While I was interning with Coracle at Corhaven, Bill asked me to write about the connection between spiritual formation and creation care. And after a bit of thinking, and writing, I’ve come to this conclusion: that creation care is spiritual formation. End stop. When we choose to care for the earth and its creatures, we engage in set of practices, habits and priorities that slowly and subtly shape us into people more like Christ – people who more humble, more patient, more joyful, more aware. When we walk into the garden, separate the recycling or feed the chickens, we are walking on spiritual ground – engaging in spiritual disciplines – that have the capacity to make us more like Christ.
“But how?” you might ask. In what way? How can recycling contribute to my spiritual life or organic gardening affect who I am at the most fundamental level? The fascinating and, frankly, amazing answer is that it can because God can use everything for our spiritual formation, if we are willing. He can use everything – not just prayer, scripture-reading and Sunday worship (although these are good and necessary things!) – but any number of daily and mundane actions for His good, and His glory, and to make us into agents of His kingdom. Every action and habit counts because He can use it as a tool to form and shape us. And in our particular day-and-age with our modern-American vices, the practices of creation care are well-suited for this kind of soul-shaping work.
Take, for example, the practice of organic vegetable gardening. We like to think that we’re independent; in fact, the culture trains us to live this way. We begin to believe that if we have a job, a network of family and friends, relatively good health and our own commonsense, we don’t actually need anyone or anything else to survive. The problem with this way of thinking is that it’s factually incorrect and it promotes a kind of pride that makes it hard for us to see our need of one another and of Christ.
The grace of organic gardening is that it directly combats this tendency and teaches us the truth: that we are deeply dependent creatures who rely on a host of inanimate things – and an entire created order – for our survival. As we work with the land, we discover that it requires sun, and rain, and a network of microorganisms in order to produce the food that we eat. We discover first-hand that we cannot live apart from the flourishing of all created things. At the same time, we are humbled by our own ignorance. As we work in the garden, we’re daily met with challenges – an inexplicable mold, an unexpected pest, a plant that just doesn’t seem to be thriving. We may search the internet, ask our neighbor or even go to the local home & garden shop for an answer, but in the end, we discover that we are the students and the garden, the true teacher. We must study its wisdom – the wisdom of God’s design – in order for it flourish.
At the same time the garden teaches us humility, it cultivates patience. When you begin to do the hard work of growing your own food, you quickly learn that everything takes time. You have to wait for the tomatoes to ripen and for the garlic to grow big, thick bulbs. If you pick something too early, it won’t taste right – it could be bitter or waxy or simply unpleasant. And so you learn to wait. You exercise restraint. You realize that you cannot have what you want immediately … and that that, is, in fact, ok; things need time to ripen and mature. In our era of Amazon Prime, we need this education in patience.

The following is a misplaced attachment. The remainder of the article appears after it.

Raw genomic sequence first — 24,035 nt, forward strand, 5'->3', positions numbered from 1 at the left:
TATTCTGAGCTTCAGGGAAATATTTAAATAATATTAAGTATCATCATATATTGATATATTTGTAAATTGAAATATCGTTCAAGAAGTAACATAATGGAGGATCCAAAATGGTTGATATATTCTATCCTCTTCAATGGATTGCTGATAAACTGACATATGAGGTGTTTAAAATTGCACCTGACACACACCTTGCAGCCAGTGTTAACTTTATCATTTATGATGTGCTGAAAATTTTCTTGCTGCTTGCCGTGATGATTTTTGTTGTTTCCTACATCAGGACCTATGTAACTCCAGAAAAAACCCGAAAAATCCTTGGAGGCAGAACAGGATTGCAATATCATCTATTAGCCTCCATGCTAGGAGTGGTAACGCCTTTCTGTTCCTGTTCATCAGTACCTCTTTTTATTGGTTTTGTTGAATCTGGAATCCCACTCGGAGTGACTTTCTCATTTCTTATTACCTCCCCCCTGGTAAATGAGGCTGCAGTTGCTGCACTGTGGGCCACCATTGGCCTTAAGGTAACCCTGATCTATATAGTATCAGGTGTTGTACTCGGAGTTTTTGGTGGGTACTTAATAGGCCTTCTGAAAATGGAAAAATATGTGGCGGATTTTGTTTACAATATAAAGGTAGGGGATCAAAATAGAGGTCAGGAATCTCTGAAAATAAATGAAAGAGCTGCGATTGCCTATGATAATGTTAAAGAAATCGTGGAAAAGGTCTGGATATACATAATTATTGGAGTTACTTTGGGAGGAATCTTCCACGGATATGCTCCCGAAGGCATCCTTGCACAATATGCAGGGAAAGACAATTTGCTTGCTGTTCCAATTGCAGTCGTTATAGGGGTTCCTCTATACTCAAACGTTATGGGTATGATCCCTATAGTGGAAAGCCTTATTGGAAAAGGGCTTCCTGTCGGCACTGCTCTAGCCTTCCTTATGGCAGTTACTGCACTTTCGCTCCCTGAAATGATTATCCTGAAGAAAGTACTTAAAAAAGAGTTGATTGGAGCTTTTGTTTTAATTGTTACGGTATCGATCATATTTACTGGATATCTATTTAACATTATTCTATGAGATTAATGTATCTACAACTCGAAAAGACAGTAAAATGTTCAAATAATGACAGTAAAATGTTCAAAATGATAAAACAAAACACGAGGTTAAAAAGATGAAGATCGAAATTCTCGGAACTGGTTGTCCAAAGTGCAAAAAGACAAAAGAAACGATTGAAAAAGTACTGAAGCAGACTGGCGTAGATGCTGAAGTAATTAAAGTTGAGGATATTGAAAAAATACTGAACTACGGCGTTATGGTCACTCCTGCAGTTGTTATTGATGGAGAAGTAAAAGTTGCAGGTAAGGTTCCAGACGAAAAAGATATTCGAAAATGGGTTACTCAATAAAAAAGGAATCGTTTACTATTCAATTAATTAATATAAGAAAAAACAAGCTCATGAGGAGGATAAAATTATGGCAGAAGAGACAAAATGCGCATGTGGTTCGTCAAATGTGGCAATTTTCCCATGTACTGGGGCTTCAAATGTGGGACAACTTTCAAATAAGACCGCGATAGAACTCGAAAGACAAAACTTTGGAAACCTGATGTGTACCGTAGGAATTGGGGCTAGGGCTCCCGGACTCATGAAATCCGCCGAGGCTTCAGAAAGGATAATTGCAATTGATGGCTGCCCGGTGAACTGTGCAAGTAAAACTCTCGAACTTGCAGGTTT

And as you learn this kind of patience, you gradually become more comfortable with process and less addicted to product. You discover that each season of the year has its own kind of “fruit,” each day in the garden its own delight. It might be the delight of discovering that your “formula” works – that you’ve successfully combated those cabbage-consuming worms without a single pesticide! – or the pleasure you feel after weeding a bed. As you spend more time working in, and with, the garden, you discover all the beauty embedded in it. You become a student of the many miracles in your own backyard – and begin to experience that fruit called contentment as your wide-eyed-wonder-at-the-world grows.
The beautiful thing is that these are only a few of the ways a garden becomes a school for the soul. For those who struggle with perfectionism, it becomes a place where we die to that false god as we welcome the ever-present weed. For those who have never really failed, it becomes a place where we learn to struggle, lose and let go as we experience the grace of new seasons and a new start. And for those who hate to commit, it becomes a place where we learn to stay-put, to choose one small patch of soil and to watch as our choice bears fruit. In so many ways, the garden is a gift and the work of creation care, a grace.
So for those of you who have yet to pick up a trowel and gloves, I’d encourage you to take some time to consider. God can form us through any number of practices – and in any number of places – but I can assure you: if you make space for a garden in your yard and in your life, you’re bound to experience some spiritual “fruit.”
Interested in learning more about Creation Care? Here is a compiled list of resources.